By Marci Wills, March 6, 2010
The enormous magnitude 8.7 earthquake which struck Chile last Saturday (February 27th) in startling proximity to the Haiti disaster has lead some of my friends and family to an apocalyptic level of speculation. They want to know what freak force of nature caused these earthquakes to occur so close together? But it is important to remember that earthquakes are a normal occurrence on Earth that can happen at any time. In fact, last week’s upheaval in Chile came as no surprise to the scientific community and to two geophysicists in particular who expected it to happen.
Jian Lin of the Woods Hole Oceanographic Institute (Woods Hole, MA) and Ross Stein of the United States Geological Survey (Menlo Park, CA), had anticipated an earthquake in the location of the Feb 27th event since the completion of their research in the region 6 years ago. In a paper published in the Journal of Geophysical Research in February of 2004, they warned that this area was at increased risk of a large earthquake due to after effects of the world’s largest recorded quake, a magnitude 9.5 event, which occurred in Chile in 1960.
Both the 1960 and 2010 Chilean earthquakes occurred just off the west coast of Chile along a tectonic plate boundary where the Nazca plate moves beneath the South American plate. Stress accumulates along this boundary until it is suddenly released by movement of the plates during an earthquake. The portion of the plate boundary that moves, called the earthquake’s rupture zone, can stretch hundreds of kilometers. Stress is relieved in this zone following an earthquake but it may increase elsewhere.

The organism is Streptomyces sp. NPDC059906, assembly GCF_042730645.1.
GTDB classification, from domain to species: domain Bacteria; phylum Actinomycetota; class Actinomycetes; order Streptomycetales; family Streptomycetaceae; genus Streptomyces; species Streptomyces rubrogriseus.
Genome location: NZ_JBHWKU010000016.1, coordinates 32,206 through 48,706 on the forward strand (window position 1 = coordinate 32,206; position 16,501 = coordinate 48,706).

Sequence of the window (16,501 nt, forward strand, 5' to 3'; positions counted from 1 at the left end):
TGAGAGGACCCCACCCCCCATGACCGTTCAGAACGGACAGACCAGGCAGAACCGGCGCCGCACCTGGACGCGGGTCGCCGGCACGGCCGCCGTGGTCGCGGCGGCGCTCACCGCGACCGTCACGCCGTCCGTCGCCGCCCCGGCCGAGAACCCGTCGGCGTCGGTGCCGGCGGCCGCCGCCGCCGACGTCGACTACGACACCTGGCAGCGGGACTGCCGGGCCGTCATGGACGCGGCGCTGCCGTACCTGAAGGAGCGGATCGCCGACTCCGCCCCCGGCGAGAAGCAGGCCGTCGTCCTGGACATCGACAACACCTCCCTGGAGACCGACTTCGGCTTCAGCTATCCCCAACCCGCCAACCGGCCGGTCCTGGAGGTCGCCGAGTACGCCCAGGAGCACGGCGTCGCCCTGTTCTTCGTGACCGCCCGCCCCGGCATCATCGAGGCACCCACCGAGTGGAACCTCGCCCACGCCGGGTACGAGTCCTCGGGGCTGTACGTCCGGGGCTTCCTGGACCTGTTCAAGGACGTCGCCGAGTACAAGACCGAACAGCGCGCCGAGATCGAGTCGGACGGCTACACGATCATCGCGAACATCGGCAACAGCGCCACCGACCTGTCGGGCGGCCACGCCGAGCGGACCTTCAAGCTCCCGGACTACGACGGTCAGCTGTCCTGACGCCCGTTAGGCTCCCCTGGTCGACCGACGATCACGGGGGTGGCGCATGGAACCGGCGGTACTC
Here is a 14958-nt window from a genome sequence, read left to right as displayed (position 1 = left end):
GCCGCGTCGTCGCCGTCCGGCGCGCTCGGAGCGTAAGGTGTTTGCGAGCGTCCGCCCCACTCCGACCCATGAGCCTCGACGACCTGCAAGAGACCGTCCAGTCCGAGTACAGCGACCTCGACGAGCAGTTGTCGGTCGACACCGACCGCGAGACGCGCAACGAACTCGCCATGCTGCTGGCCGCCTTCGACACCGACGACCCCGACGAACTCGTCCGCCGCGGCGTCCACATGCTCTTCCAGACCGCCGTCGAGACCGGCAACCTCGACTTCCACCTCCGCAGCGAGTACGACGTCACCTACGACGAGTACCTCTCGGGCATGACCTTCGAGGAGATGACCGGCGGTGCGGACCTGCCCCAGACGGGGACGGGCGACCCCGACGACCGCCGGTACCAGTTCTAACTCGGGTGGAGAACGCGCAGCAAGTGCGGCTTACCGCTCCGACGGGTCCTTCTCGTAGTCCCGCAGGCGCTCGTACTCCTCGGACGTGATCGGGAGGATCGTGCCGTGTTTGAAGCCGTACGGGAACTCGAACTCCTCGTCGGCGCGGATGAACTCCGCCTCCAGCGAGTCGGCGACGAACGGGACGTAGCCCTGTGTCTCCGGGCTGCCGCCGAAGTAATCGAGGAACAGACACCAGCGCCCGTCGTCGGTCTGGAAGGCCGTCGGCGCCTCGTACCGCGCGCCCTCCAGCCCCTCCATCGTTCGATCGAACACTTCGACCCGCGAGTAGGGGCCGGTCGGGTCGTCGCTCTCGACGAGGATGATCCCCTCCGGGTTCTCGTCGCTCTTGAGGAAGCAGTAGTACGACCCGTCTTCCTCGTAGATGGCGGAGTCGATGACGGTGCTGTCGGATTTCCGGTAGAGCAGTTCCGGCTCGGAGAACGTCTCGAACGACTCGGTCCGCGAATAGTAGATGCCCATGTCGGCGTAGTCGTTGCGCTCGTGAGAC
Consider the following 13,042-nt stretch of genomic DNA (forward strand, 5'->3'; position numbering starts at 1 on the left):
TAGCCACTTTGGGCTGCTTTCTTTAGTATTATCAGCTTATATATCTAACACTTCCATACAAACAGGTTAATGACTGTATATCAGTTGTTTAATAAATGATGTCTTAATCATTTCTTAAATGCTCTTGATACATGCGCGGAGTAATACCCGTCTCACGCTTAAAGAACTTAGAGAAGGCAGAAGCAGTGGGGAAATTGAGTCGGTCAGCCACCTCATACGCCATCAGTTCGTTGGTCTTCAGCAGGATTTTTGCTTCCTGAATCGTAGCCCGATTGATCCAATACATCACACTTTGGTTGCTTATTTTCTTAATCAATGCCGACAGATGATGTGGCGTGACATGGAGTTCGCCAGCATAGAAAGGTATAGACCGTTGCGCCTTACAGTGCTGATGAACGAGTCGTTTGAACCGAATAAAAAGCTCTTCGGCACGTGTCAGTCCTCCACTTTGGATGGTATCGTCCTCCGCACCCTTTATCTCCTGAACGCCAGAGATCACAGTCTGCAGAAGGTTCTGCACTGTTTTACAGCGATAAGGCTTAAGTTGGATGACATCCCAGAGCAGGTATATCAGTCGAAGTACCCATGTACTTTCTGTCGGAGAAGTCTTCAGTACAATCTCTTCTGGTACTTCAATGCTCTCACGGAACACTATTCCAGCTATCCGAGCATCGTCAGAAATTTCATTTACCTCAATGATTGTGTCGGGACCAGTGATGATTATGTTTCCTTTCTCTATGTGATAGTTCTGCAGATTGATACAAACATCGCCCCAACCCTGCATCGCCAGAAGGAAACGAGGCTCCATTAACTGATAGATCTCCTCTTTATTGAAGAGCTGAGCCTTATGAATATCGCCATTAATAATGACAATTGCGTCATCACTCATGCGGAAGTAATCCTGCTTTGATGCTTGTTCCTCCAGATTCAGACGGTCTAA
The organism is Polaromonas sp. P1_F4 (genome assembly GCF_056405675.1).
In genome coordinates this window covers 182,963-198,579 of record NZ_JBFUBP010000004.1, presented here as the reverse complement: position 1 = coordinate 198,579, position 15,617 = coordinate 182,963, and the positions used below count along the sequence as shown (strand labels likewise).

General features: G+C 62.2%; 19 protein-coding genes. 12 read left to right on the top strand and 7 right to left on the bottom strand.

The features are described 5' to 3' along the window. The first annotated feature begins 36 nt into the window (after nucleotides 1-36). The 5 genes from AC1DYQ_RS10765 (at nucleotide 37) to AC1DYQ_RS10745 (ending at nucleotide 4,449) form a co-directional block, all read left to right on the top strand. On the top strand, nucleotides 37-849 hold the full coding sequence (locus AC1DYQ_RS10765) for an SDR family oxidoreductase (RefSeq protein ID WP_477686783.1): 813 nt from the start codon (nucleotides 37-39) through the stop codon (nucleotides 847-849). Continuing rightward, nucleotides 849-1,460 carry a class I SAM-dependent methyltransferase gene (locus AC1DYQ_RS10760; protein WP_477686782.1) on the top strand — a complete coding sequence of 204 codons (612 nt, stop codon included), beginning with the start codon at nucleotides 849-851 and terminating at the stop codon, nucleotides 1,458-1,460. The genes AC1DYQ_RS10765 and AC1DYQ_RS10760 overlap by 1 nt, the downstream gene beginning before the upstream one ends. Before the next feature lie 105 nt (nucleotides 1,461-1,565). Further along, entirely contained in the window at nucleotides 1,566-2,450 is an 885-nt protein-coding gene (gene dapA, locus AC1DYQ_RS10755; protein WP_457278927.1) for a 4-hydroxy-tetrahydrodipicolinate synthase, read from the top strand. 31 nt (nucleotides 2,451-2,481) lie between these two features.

Jian Lin and Ross Stein used GPS measurements of tectonic plate motion to estimate changes in stress from the 1960 event and found that stress had greatly increased just north of the 1960 rupture. They predicted that this region would be the next portion of the plate boundary to produce a large earthquake in Chile. Sure enough, last Saturday the 2010 earthquake picked up where the 1960 earthquake rupture left off.
This sort of progression also occurred after the December 26th, 2004 magnitude 9.0 earthquake in Sumatra, when it was followed by a magnitude 8.7 earthquake on the southern end of the rupture zone just 3 months later on March 28, 2005. “The only difference is that it took 50 years for the northern neighboring section of the 1960 [Chile] earthquake to rupture, while it took only 3 months for the southern adjacent segment to rupture in Sumatra”, Lin noted.
Lin believes that the Haiti earthquake similarly transferred stress further east along the Enriquillo Fault which broke on Jan. 12th, but it would have had no effect on the stress state in Chile.
Lin and Stein also used their method of measuring stress changes to assess which faults in the San Andreas region of southern California are most likely to move next, but only time will reveal the accuracy of their predictions there. It seems as though we are another step closer to understanding and anticipating earthquakes, rather than thinking of them as freak events.
Lin, J, and Stein, R.S., 2004, Stress triggering in thrust and subduction earthquakes and stressinteraction between the southern San Andreas and nearby thrust and strike-slip faults: Journal of Geophysical Research, v. 109.